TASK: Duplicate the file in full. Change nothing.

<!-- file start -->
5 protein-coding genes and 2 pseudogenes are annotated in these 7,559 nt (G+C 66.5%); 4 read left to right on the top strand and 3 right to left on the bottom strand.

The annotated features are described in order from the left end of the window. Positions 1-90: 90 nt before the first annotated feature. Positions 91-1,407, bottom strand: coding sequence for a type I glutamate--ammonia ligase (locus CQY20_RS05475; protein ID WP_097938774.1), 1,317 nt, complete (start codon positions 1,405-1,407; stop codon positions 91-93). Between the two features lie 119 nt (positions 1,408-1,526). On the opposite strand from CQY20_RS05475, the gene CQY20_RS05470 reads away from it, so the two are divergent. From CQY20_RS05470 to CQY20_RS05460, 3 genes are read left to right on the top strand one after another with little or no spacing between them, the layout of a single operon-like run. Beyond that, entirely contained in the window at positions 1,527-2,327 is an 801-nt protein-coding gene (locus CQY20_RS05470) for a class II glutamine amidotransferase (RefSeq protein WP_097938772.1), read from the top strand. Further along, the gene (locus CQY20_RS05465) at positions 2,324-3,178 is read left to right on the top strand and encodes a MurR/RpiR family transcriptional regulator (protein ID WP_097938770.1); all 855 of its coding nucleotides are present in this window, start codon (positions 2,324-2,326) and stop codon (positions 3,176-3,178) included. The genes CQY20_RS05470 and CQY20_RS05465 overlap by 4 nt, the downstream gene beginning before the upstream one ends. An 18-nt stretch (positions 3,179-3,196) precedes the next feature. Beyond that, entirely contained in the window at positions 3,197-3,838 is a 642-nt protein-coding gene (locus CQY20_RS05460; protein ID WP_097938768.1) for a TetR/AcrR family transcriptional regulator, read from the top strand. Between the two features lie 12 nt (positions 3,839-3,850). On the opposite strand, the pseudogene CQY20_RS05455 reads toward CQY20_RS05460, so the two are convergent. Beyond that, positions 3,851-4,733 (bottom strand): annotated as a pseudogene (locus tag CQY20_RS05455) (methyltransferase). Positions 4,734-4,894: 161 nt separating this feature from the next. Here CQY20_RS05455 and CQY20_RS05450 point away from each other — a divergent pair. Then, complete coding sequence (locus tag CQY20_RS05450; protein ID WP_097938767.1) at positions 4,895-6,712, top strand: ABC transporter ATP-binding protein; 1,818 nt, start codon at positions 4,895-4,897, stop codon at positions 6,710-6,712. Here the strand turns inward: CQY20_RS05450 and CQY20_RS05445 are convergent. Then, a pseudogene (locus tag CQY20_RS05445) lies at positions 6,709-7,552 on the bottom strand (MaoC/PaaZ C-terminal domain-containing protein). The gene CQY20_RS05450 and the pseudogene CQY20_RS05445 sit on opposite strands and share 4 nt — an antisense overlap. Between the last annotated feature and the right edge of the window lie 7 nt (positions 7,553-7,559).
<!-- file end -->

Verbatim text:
5 protein-coding genes and 2 pseudogenes are annotated in these 7,559 nt (G+C 66.5%); 4 read left to right on the top strand and 3 right to left on the bottom strand.

The annotated features are described in order from the left end of the window. Positions 1-90: 90 nt before the first annotated feature. Positions 91-1,407, bottom strand: coding sequence for a type I glutamate--ammonia ligase (locus CQY20_RS05475; protein ID WP_097938774.1), 1,317 nt, complete (start codon positions 1,405-1,407; stop codon positions 91-93). Between the two features lie 119 nt (positions 1,408-1,526). On the opposite strand from CQY20_RS05475, the gene CQY20_RS05470 reads away from it, so the two are divergent. From CQY20_RS05470 to CQY20_RS05460, 3 genes are read left to right on the top strand one after another with little or no spacing between them, the layout of a single operon-like run. Beyond that, entirely contained in the window at positions 1,527-2,327 is an 801-nt protein-coding gene (locus CQY20_RS05470) for a class II glutamine amidotransferase (RefSeq protein WP_097938772.1), read from the top strand. Further along, the gene (locus CQY20_RS05465) at positions 2,324-3,178 is read left to right on the top strand and encodes a MurR/RpiR family transcriptional regulator (protein ID WP_097938770.1); all 855 of its coding nucleotides are present in this window, start codon (positions 2,324-2,326) and stop codon (positions 3,176-3,178) included. The genes CQY20_RS05470 and CQY20_RS05465 overlap by 4 nt, the downstream gene beginning before the upstream one ends. An 18-nt stretch (positions 3,179-3,196) precedes the next feature. Beyond that, entirely contained in the window at positions 3,197-3,838 is a 642-nt protein-coding gene (locus CQY20_RS05460; protein ID WP_097938768.1) for a TetR/AcrR family transcriptional regulator, read from the top strand. Between the two features lie 12 nt (positions 3,839-3,850). On the opposite strand, the pseudogene CQY20_RS05455 reads toward CQY20_RS05460, so the two are convergent. Beyond that, positions 3,851-4,733 (bottom strand): annotated as a pseudogene (locus tag CQY20_RS05455) (methyltransferase). Positions 4,734-4,894: 161 nt separating this feature from the next. Here CQY20_RS05455 and CQY20_RS05450 point away from each other — a divergent pair. Then, complete coding sequence (locus tag CQY20_RS05450; protein ID WP_097938767.1) at positions 4,895-6,712, top strand: ABC transporter ATP-binding protein; 1,818 nt, start codon at positions 4,895-4,897, stop codon at positions 6,710-6,712. Here the strand turns inward: CQY20_RS05450 and CQY20_RS05445 are convergent. Then, a pseudogene (locus tag CQY20_RS05445) lies at positions 6,709-7,552 on the bottom strand (MaoC/PaaZ C-terminal domain-containing protein). The gene CQY20_RS05450 and the pseudogene CQY20_RS05445 sit on opposite strands and share 4 nt — an antisense overlap. Between the last annotated feature and the right edge of the window lie 7 nt (positions 7,553-7,559).